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I've always enjoyed the idea of long polling; on my development server I've played with various notification / new post systems, each using javascript to hold a connection and 'wait' for some sort of response. I've always had an issue with many implementations of this, they all involve repetitively polling the mySQL server to check for new rows.

A dedicated server for long polling requests is a possibility, but it seems very wasteful to continuously poll (around ever 3 seconds seems common) a database server for every client. Its a huge waste of resources for something that is relatively insignificant.

Is there a batter way?

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6 Answers 6

up vote 4 down vote accepted

If your specific problem is that you're trying to avoid notifying events through a database, you should probably be looking at using shared memory or semaphores.

Instead of continuously polling the database, you would instead monitor the shared memory. When something writes to the db (I'm assuming some sort of message queue), you can flag the event via the shared memory. The listening code would detected this, and only then establish a db connection to retrieve the message. Alternatively, you could use shared memory to entirely replace the use of the database.

The reference for the php semaphore and shared memory functions is here - http://uk.php.net/manual/en/ref.sem.php

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When it's actually fully supported ;)

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Its not to much the server polling thats an issue, rather the storing and retrieval of data on the server side. –  Harold Jan 29 '11 at 3:03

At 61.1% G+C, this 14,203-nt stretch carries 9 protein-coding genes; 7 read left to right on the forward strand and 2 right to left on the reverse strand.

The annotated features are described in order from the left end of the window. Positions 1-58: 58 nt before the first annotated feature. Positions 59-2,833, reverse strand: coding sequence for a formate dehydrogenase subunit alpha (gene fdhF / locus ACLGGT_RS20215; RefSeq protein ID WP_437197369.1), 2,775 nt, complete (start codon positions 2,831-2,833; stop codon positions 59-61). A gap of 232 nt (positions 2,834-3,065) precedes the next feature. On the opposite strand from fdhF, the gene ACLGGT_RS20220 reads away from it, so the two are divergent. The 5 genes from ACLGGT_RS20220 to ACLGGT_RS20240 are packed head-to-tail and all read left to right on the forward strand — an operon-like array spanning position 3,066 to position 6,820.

Then I'd definitely go with seppo0010's suggestion. Guess that's what I get for just glancing over the question ;) –  Demian Brecht Jan 29 '11 at 3:07
Thanks for the support anyway! –  Harold Jan 29 '11 at 3:07

I would use some nosql to notify there is new data. Redis has pub/sub and a blocking list.

You can also use, for example, memcache and create a new key when the data is available.

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Thats actually an excellent idea. I had completely forgotten about memcache, as not many of the applications I develop would benefit from it. Reading the variables from the memcache would certainly be faster, thanks for that! –  Harold Jan 29 '11 at 3:02
Would you please provide an example? I never used it. Thanks. –  moderns May 6 '14 at 16:52

data cache, I like the one from Zend Server, it dramatically reduced pulling from database

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Can look into having a flash movie in the background that maintains a continuous connection with the server using sockets. Java also supports sockets so can also be a java applet embedded in your page.

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Thats nothing to do with what I asked. –  Harold Jan 29 '11 at 4:46

Whenever you Insert or update your database create a cache for that field of the database. You can use any simple PHP based cache (http://hycus.com/2011/03/31/hcache-a-cache-system-for-php/).

Then you can poll that cache continuously using JQUERY.

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